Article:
Today must be that kind of a day.  I got a pair of overalls last spring, unfortunately they were a little snug.  Well after walking behind a push mower all summer and doing other work around the farm I tried them on and found that they fit perfectly!!!  YIPPEE for me.
For almost  a week now the wind has been blowing and bringing in the first tastes of fall.  I am love the fall, it isn't like spring or summer or even winter.  It has it's own colors, smells, flavors (think pumpkin pie and turkey with cranberries).  Fall marks the beginning of a new school year, the holidays are getting closer,  the opportunity to make fires in the fireplace for the first time,  all of these things make me excited.

The more I am here at the farm the more I want to live simply.  Hard work that shows you really did something--that's the kind of stuff I have always liked.  Must be all those weekends my parents (read father) had us working in the yard, scraping the garage before we painted it, building or rebuilding something, that rubbed off on me.
I would rather do work in the yard than most anything else...who would have thought it.

Monday, September 6, 2010

Unexpected Blessings

Today is Labor Day.  The boys have been enjoying their "extra Saturday" by building forts in the pine trees, building zip lines, and rope swings.  I have cleared the asparagus plants that had gone to seed.  My most amazing husband made a wonderful fish and potato chowder for lunch, which was promptly eaten by the boys.
After lunch I went on a walk down the lane, it had been a while since I walked to the pond.  I soaked in the warm sun, enjoying the tickle of the wind as it tossed my hair about.  I knew that there were wild grapes that grew along the pasture fence and hoped I could find them again.  I discovered a vine only to see that there were hundreds of grapes growing along the fence.  Immediately I turned around to get a basket. The grapes growing on the fence had almost taken over every tree, low bush and fence post around them.
Excited at the prospect of canning something from the farm this fall I cut three + pounds of grape clusters and put them in my basket.  I continued to walk along the lane enjoying the early signs of fall.
Last year I found apple trees along the path to the pond and I hoped to find them again too.  I found two golden delicious trees and a red apple tree, unfortunately they had poor fruit yields.  I made a mental note to  come back and trim the trees when they were dormant.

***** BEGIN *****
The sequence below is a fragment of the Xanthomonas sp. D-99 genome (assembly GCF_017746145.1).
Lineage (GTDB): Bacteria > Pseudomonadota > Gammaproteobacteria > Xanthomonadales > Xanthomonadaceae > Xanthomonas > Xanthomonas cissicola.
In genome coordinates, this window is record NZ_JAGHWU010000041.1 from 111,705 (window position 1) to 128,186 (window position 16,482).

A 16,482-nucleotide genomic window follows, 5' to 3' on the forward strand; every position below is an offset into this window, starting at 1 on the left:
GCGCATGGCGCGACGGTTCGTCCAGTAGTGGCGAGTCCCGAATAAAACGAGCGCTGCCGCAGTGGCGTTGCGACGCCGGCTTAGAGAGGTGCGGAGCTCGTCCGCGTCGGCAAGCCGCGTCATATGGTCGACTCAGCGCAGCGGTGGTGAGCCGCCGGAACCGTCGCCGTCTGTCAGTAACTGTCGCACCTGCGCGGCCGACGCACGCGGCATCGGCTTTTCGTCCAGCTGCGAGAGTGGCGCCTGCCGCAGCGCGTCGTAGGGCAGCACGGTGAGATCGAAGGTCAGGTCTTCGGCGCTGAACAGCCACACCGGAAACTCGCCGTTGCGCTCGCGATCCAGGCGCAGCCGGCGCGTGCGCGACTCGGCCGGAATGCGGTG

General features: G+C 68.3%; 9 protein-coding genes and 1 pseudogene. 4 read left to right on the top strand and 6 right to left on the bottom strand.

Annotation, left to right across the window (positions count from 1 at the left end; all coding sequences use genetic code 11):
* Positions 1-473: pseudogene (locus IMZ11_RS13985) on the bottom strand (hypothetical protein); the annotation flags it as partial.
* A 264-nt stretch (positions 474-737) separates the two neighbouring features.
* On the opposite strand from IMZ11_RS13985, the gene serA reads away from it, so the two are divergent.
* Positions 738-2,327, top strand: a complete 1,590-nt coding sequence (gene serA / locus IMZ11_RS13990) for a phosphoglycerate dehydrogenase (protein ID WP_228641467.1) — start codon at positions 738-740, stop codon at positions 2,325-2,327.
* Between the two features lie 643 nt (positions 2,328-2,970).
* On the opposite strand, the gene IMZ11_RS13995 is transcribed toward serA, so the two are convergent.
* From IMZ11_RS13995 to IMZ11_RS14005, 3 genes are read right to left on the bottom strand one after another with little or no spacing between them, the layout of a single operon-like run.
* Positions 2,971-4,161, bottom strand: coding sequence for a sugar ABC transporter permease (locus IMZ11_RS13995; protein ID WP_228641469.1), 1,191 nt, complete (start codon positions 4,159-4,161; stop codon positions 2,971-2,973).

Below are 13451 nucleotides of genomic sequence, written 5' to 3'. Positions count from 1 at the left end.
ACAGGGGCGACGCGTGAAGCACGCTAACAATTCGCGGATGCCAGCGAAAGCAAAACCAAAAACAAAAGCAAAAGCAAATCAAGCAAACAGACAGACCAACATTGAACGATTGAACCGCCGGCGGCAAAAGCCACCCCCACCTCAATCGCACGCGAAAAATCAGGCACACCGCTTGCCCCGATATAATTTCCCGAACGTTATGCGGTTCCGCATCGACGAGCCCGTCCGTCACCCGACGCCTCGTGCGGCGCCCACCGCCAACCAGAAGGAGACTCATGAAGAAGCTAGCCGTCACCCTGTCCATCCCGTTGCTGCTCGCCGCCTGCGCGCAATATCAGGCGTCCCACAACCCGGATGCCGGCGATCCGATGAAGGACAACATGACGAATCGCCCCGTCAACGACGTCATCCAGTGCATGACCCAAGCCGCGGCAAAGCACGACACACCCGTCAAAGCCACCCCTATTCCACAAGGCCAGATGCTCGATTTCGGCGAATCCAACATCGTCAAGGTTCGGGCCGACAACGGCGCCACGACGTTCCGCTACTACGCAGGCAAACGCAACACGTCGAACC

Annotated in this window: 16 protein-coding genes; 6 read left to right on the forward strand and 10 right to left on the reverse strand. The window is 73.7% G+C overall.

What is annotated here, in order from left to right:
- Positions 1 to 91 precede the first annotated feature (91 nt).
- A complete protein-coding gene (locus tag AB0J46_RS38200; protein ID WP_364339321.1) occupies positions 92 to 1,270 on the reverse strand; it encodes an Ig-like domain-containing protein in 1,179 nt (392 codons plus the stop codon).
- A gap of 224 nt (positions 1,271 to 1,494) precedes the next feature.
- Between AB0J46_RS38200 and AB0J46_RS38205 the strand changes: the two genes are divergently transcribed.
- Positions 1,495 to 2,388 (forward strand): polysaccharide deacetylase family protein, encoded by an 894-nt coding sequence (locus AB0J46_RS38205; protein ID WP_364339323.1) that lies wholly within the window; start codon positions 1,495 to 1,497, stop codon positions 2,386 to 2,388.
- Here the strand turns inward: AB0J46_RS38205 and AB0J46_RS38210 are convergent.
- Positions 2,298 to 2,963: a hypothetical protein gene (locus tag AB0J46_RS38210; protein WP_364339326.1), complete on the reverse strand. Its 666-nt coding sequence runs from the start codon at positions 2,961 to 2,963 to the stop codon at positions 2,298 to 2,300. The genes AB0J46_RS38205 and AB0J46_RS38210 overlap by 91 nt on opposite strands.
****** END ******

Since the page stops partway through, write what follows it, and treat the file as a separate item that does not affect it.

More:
My big surprise was finding a crab apple tree.  My grandparents had one in their yard and I remembered that my grandmother made candied apples with her crab apples.  Into my basket they went.
I took my bounty back home, cutting some goldenrod along the way.  Once in the kitchen, I prepared the goldenrod for a vase in the dining room and set to task reading about how to can the fruit.  My husband came into the kitchen and suggested we make a jelly out of it.  The grapes were the size of small blueberries, making it hard to remove them individually from the stem.  We took out a sieve that we could use to separate the fruit from the juice to make the jelly.  It was the same one my grandmother used on her farm, it seemed fitting.
After processing the grapes my husband said he wasn't sure they were really grapes.  He went on-line and found a picture of the "grapes" only to discover we may have black currants.  Whatever they are they taste wonderful, truly another unexpected blessing in an already blessed day.

Sunday, September 5, 2010

Arliss and Travis (Tom and Huck) part 2

Yesterday was another early fall, blustery day here in the Midwest.  I loved it because it was also laundry day.  My clothes flapped like a woman's handkerchief waving farewell at a train station.  It was glorious to have on a flannel shirt and jeans.
I looked over to see Arliss laying long, dead branches one on top of the other.  He had an old jump rope that he was using to tie them up into something.  I asked him what he was doing; his reply?  "Building a wall-ish sort of thing."  I hid my laughter and continued to hang laundry.